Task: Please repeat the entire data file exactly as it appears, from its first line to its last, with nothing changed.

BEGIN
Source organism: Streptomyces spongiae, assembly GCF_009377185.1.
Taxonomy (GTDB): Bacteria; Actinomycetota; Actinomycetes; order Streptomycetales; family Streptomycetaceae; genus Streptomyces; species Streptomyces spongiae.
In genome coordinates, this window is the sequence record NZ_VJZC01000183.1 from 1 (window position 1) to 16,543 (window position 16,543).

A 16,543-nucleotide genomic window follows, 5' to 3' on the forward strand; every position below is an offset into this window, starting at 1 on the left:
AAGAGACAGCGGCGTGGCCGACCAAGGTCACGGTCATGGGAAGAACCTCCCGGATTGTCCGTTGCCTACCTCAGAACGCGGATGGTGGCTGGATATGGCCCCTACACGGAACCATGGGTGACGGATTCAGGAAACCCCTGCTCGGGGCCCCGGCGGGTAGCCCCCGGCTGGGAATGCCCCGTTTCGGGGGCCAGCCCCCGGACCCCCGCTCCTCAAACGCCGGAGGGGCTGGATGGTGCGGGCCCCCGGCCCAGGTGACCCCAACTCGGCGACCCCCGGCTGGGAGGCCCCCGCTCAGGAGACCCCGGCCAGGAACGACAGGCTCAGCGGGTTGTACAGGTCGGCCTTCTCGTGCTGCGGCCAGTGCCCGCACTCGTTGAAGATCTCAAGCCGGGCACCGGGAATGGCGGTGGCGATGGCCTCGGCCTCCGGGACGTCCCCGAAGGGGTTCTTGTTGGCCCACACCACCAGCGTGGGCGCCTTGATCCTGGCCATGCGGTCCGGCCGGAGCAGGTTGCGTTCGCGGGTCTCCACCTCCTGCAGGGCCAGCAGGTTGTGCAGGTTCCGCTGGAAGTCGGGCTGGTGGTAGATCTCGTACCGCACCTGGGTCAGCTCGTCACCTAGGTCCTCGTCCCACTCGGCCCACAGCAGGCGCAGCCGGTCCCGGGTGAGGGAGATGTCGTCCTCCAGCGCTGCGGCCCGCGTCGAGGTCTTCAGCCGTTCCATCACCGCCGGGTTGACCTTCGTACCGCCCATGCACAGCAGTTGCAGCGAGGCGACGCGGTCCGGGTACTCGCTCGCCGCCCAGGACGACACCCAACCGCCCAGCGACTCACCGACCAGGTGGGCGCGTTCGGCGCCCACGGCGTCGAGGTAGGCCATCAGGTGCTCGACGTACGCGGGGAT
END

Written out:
Source organism: Streptomyces spongiae, assembly GCF_009377185.1.
Taxonomy (GTDB): Bacteria; Actinomycetota; Actinomycetes; order Streptomycetales; family Streptomycetaceae; genus Streptomyces; species Streptomyces spongiae.
In genome coordinates, this window is the sequence record NZ_VJZC01000183.1 from 1 (window position 1) to 16,543 (window position 16,543).

A 16,543-nucleotide genomic window follows, 5' to 3' on the forward strand; every position below is an offset into this window, starting at 1 on the left:
AAGAGACAGCGGCGTGGCCGACCAAGGTCACGGTCATGGGAAGAACCTCCCGGATTGTCCGTTGCCTACCTCAGAACGCGGATGGTGGCTGGATATGGCCCCTACACGGAACCATGGGTGACGGATTCAGGAAACCCCTGCTCGGGGCCCCGGCGGGTAGCCCCCGGCTGGGAATGCCCCGTTTCGGGGGCCAGCCCCCGGACCCCCGCTCCTCAAACGCCGGAGGGGCTGGATGGTGCGGGCCCCCGGCCCAGGTGACCCCAACTCGGCGACCCCCGGCTGGGAGGCCCCCGCTCAGGAGACCCCGGCCAGGAACGACAGGCTCAGCGGGTTGTACAGGTCGGCCTTCTCGTGCTGCGGCCAGTGCCCGCACTCGTTGAAGATCTCAAGCCGGGCACCGGGAATGGCGGTGGCGATGGCCTCGGCCTCCGGGACGTCCCCGAAGGGGTTCTTGTTGGCCCACACCACCAGCGTGGGCGCCTTGATCCTGGCCATGCGGTCCGGCCGGAGCAGGTTGCGTTCGCGGGTCTCCACCTCCTGCAGGGCCAGCAGGTTGTGCAGGTTCCGCTGGAAGTCGGGCTGGTGGTAGATCTCGTACCGCACCTGGGTCAGCTCGTCACCTAGGTCCTCGTCCCACTCGGCCCACAGCAGGCGCAGCCGGTCCCGGGTGAGGGAGATGTCGTCCTCCAGCGCTGCGGCCCGCGTCGAGGTCTTCAGCCGTTCCATCACCGCCGGGTTGACCTTCGTACCGCCCATGCACAGCAGTTGCAGCGAGGCGACGCGGTCCGGGTACTCGCTCGCCGCCCAGGACGACACCCAACCGCCCAGCGACTCACCGACCAGGTGGGCGCGTTCGGCGCCCACGGCGTCGAGGTAGGCCATCAGGTGCTCGACGTACGCGGGGAT